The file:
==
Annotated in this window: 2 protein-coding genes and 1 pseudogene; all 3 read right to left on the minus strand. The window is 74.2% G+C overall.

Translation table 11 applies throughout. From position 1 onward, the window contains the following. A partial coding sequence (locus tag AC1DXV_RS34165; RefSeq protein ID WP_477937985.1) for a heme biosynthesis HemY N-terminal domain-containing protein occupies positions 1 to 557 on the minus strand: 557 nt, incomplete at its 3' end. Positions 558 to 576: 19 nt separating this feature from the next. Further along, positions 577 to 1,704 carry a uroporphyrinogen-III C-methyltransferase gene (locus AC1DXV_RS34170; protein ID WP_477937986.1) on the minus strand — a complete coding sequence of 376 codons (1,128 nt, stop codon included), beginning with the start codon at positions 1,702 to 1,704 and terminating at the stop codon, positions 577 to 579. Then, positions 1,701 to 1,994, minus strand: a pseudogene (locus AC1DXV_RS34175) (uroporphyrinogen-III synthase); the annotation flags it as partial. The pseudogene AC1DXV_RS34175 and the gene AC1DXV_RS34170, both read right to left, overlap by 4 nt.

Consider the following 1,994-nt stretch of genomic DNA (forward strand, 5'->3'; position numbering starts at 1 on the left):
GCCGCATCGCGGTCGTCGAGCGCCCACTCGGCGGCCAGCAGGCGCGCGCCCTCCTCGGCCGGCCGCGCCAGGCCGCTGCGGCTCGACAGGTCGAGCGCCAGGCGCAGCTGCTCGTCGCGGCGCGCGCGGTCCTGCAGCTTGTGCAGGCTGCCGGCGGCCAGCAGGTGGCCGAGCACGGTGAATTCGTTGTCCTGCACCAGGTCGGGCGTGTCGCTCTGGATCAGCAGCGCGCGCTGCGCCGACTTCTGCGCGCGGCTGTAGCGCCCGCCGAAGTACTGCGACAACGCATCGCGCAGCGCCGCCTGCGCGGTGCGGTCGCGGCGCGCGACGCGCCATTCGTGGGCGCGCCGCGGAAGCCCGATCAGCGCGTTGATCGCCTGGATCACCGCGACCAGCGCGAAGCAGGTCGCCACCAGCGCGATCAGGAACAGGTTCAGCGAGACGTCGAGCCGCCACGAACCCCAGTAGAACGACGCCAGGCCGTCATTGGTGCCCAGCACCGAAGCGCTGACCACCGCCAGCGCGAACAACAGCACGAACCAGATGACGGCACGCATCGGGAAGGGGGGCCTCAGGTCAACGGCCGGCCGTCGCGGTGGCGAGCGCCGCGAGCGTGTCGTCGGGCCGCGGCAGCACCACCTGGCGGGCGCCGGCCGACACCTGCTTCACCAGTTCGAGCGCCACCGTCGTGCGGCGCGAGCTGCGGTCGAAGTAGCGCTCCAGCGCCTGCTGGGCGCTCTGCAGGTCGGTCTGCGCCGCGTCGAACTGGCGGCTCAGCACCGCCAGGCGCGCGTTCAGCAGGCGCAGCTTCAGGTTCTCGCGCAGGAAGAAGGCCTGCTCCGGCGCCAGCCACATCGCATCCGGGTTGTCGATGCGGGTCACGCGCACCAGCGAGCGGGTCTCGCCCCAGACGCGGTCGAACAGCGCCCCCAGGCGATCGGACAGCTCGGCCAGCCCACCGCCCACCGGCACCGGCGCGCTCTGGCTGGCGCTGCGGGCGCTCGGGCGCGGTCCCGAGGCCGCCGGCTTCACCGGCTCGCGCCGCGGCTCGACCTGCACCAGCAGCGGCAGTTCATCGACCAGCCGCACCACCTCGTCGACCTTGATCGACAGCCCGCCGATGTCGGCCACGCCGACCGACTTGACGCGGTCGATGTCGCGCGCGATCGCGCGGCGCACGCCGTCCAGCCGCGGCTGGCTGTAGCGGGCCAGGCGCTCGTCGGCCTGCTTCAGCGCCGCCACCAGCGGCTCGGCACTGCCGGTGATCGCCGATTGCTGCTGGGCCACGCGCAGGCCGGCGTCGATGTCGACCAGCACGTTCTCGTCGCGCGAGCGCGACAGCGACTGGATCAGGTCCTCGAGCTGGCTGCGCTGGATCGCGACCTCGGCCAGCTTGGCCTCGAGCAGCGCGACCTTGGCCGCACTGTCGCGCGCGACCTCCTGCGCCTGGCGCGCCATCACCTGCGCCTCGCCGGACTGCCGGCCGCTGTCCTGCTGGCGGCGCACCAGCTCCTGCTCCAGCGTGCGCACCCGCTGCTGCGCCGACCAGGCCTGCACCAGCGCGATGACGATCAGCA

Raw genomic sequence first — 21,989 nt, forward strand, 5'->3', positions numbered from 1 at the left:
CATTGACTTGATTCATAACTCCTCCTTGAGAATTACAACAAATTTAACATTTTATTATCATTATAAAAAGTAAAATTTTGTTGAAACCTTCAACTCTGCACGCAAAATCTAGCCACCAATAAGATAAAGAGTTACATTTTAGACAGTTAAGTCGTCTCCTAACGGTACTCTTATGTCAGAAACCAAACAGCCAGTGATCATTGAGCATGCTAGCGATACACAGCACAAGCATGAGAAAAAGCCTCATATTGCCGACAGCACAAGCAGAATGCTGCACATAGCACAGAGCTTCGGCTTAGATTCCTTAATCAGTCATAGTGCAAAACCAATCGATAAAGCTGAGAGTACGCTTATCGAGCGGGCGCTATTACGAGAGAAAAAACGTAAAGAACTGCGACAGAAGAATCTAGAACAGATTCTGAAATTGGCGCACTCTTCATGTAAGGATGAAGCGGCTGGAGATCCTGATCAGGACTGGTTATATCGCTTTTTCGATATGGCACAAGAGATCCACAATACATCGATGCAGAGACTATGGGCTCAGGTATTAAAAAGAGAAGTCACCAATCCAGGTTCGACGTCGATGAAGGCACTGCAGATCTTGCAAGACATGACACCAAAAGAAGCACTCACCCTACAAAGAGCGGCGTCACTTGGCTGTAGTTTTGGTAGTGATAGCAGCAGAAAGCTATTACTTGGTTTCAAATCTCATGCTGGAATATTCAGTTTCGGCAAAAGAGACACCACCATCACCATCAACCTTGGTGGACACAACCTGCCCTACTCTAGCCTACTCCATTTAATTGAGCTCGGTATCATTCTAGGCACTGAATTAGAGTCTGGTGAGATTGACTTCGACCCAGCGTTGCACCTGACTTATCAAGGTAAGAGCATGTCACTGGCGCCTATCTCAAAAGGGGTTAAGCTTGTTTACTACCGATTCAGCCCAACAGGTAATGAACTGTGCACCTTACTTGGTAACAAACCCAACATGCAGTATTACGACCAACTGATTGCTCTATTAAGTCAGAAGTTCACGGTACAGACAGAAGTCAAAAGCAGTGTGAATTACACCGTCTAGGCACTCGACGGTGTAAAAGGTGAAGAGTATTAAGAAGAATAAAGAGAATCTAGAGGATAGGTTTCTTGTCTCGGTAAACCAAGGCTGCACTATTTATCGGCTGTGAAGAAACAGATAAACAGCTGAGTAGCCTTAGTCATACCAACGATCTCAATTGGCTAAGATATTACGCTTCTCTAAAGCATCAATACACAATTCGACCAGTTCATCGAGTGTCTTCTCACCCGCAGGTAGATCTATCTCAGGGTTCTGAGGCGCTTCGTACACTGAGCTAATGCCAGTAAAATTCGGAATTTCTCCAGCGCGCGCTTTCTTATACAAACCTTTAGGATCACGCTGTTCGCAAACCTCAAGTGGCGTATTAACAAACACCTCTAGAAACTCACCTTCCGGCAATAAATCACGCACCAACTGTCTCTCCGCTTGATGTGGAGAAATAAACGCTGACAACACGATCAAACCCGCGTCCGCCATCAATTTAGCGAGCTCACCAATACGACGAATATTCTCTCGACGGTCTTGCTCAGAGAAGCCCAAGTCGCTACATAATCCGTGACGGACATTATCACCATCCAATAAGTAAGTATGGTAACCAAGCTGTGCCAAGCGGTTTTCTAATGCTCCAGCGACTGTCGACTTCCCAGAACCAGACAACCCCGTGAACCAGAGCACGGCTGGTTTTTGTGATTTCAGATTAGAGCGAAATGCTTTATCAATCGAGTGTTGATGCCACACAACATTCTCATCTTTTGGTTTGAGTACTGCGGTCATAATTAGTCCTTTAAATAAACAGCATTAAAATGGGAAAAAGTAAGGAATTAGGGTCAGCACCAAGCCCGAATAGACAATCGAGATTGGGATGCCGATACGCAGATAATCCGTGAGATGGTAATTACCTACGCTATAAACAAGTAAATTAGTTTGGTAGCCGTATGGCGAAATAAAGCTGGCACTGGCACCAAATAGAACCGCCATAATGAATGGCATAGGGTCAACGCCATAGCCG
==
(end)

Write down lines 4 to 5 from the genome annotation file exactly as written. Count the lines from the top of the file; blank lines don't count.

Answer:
GCCGCATCGCGGTCGTCGAGCGCCCACTCGGCGGCCAGCAGGCGCGCGCCCTCCTCGGCCGGCCGCGCCAGGCCGCTGCGGCTCGACAGGTCGAGCGCCAGGCGCAGCTGCTCGTCGCGGCGCGCGCGGTCCTGCAGCTTGTGCAGGCTGCCGGCGGCCAGCAGGTGGCCGAGCACGGTGAATTCGTTGTCCTGCACCAGGTCGGGCGTGTCGCTCTGGATCAGCAGCGCGCGCTGCGCCGACTTCTGCGCGCGGCTGTAGCGCCCGCCGAAGTACTGCGACAACGCATCGCGCAGCGCCGCCTGCGCGGTGCGGTCGCGGCGCGCGACGCGCCATTCGTGGGCGCGCCGCGGAAGCCCGATCAGCGCGTTGATCGCCTGGATCACCGCGACCAGCGCGAAGCAGGTCGCCACCAGCGCGATCAGGAACAGGTTCAGCGAGACGTCGAGCCGCCACGAACCCCAGTAGAACGACGCCAGGCCGTCATTGGTGCCCAGCACCGAAGCGCTGACCACCGCCAGCGCGAACAACAGCACGAACCAGATGACGGCACGCATCGGGAAGGGGGGCCTCAGGTCAACGGCCGGCCGTCGCGGTGGCGAGCGCCGCGAGCGTGTCGTCGGGCCGCGGCAGCACCACCTGGCGGGCGCCGGCCGACACCTGCTTCACCAGTTCGAGCGCCACCGTCGTGCGGCGCGAGCTGCGGTCGAAGTAGCGCTCCAGCGCCTGCTGGGCGCTCTGCAGGTCGGTCTGCGCCGCGTCGAACTGGCGGCTCAGCACCGCCAGGCGCGCGTTCAGCAGGCGCAGCTTCAGGTTCTCGCGCAGGAAGAAGGCCTGCTCCGGCGCCAGCCACATCGCATCCGGGTTGTCGATGCGGGTCACGCGCACCAGCGAGCGGGTCTCGCCCCAGACGCGGTCGAACAGCGCCCCCAGGCGATCGGACAGCTCGGCCAGCCCACCGCCCACCGGCACCGGCGCGCTCTGGCTGGCGCTGCGGGCGCTCGGGCGCGGTCCCGAGGCCGCCGGCTTCACCGGCTCGCGCCGCGGCTCGACCTGCACCAGCAGCGGCAGTTCATCGACCAGCCGCACCACCTCGTCGACCTTGATCGACAGCCCGCCGATGTCGGCCACGCCGACCGACTTGACGCGGTCGATGTCGCGCGCGATCGCGCGGCGCACGCCGTCCAGCCGCGGCTGGCTGTAGCGGGCCAGGCGCTCGTCGGCCTGCTTCAGCGCCGCCACCAGCGGCTCGGCACTGCCGGTGATCGCCGATTGCTGCTGGGCCACGCGCAGGCCGGCGTCGATGTCGACCAGCACGTTCTCGTCGCGCGAGCGCGACAGCGACTGGATCAGGTCCTCGAGCTGGCTGCGCTGGATCGCGACCTCGGCCAGCTTGGCCTCGAGCAGCGCGACCTTGGCCGCACTGTCGCGCGCGACCTCCTGCGCCTGGCGCGCCATCACCTGCGCCTCGCCGGACTGCCGGCCGCTGTCCTGCTGGCGGCGCACCAGCTCCTGCTCCAGCGTGCGCACCCGCTGCTGCGCCGACCAGGCCTGCACCAGCGCGATGACGATCAGCA

Raw genomic sequence first — 21,989 nt, forward strand, 5'->3', positions numbered from 1 at the left: